City of San Antonio Lays Out Five-Year Plan to Reduce Domestic Violence

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Scott Ball / Rivard Report

Jennifer Hixon was recently hired as San Antonio Metropolitan Health District's violence prevention manager.

The City of San Antonio unveiled its comprehensive five-year plan to address domestic violence on Wednesday that includes an analysis of current gaps in services and prevention strategies aimed at stopping violence before it starts.

The City completed a comprehensive study on domestic violence following a Texas Council on Family Violence report that found the number of domestic violence deaths in 2018 in Bexar County – 25 – was nearly triple that of 2015.  

Since spring 2019, the San Antonio Metropolitan Health District’s newly hired domestic violence manager worked to identify gaps in programs by directly talking to people who have been impacted by family and intimate partner violence. The findings created the foundation for what is now a five-year plan to address domestic violence from a prevention standpoint, said Violence Prevention Manager Jennifer Hixon.

“We are looking at violence like all other health behaviors in the community that are preventable, and put together a plan that centers around addressing violence before it starts instead of after it happens,” Hixon said.  

On Wednesday, Assistant City Manager Colleen Bridger presented the comprehensive plan to City Council, reviewing the six committees that will put the 2020 plan into action including a judicial committee, a committee for changes in law enforcement, and a committee for health care. She also identified six overall goals for the plan over five years.

The plan includes creating a crisis hotline, training nurses to help recognize signs of domestic violence, streamlining reporting among provider agencies, and giving free legal help to survivors, Bridger said.

“A year from now we will update the City on our results and talk about the plan for year two,” Bridger said, noting that not all of the goals will be addressed in the first year.

At a media briefing about the plan on Tuesday, Judge Peter Sakai, who created the Collaborative Commission on Domestic Violence to address rising rates of violence, said that the gaps will be addressed through “science, data, and metrics.”

“We are looking into evidence-based outcome programs because, if we are going to put money toward it, we want to know that it will result in a measurable outcome,” Sakai said. “In addition, experts have taught us that you need to also have therapeutic programs, more than just anger management.”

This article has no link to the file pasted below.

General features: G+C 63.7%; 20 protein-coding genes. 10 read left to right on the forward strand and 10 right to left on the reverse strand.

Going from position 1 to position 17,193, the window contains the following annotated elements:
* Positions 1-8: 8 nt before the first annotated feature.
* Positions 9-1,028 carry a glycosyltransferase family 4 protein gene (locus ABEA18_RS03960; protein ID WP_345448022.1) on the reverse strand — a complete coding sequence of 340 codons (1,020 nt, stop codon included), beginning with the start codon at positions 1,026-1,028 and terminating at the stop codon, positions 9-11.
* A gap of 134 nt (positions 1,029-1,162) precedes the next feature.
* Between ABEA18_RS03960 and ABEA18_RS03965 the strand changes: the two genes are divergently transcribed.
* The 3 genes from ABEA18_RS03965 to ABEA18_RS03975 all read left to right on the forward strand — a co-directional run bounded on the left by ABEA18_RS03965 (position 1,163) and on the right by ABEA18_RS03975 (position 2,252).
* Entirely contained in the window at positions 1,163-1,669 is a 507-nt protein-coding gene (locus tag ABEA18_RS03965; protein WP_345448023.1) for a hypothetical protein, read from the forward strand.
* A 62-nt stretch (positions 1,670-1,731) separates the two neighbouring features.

One new program that the City will implement is the Triple P – Positive Parenting Program, which teaches parents practical strategies to help them build strong, healthy relationships with their children and prevent problems from developing.  

Bridger said the program is aimed at normalizing asking for parenting help.

“One of the most important aspects of this program is that it moves us away from saying parenting programs are for bad parents and viewing it with that stigma,” Bridger said. “It is creating a cultural norm in the community that positive parenting is important and all parents need help.”

The positive parenting program is one of the programs focused on stopping violence before it starts, Sakai said.

Another program the City is looking to strengthen in its first years is the ability for law enforcement to remove guns from the homes of people who have committed domestic violence offenses and violent crimes.

“We don’t have a clear process in place to ensure people surrender their weapons when they are court ordered” to do so, said Judge Monique Diaz, co-chair of the Collaborative Commission on Domestic Violence. “We are looking into what other communities have done to see how we can best address this.”

Additional future programming includes special programs that target domestic violence among especially vulnerable populations, such as immigrants and the LGBTQIA community.

Hixon said that while rising domestic violence and gun violence rates are not unique to San Antonio,” addressing them is a long-term undertaking.

“We laid out a five-year plan and we won’t have taken care of everything we need to do to [reduce rates of violence] in that amount of time,” Hixon said. “It’s not just one educational assembly that will do it. It’s not a one-time thing. It’s going to have to be a real investment by local partners to teach people relationship and conflict resolution skills, and that will take years of diligent work.”

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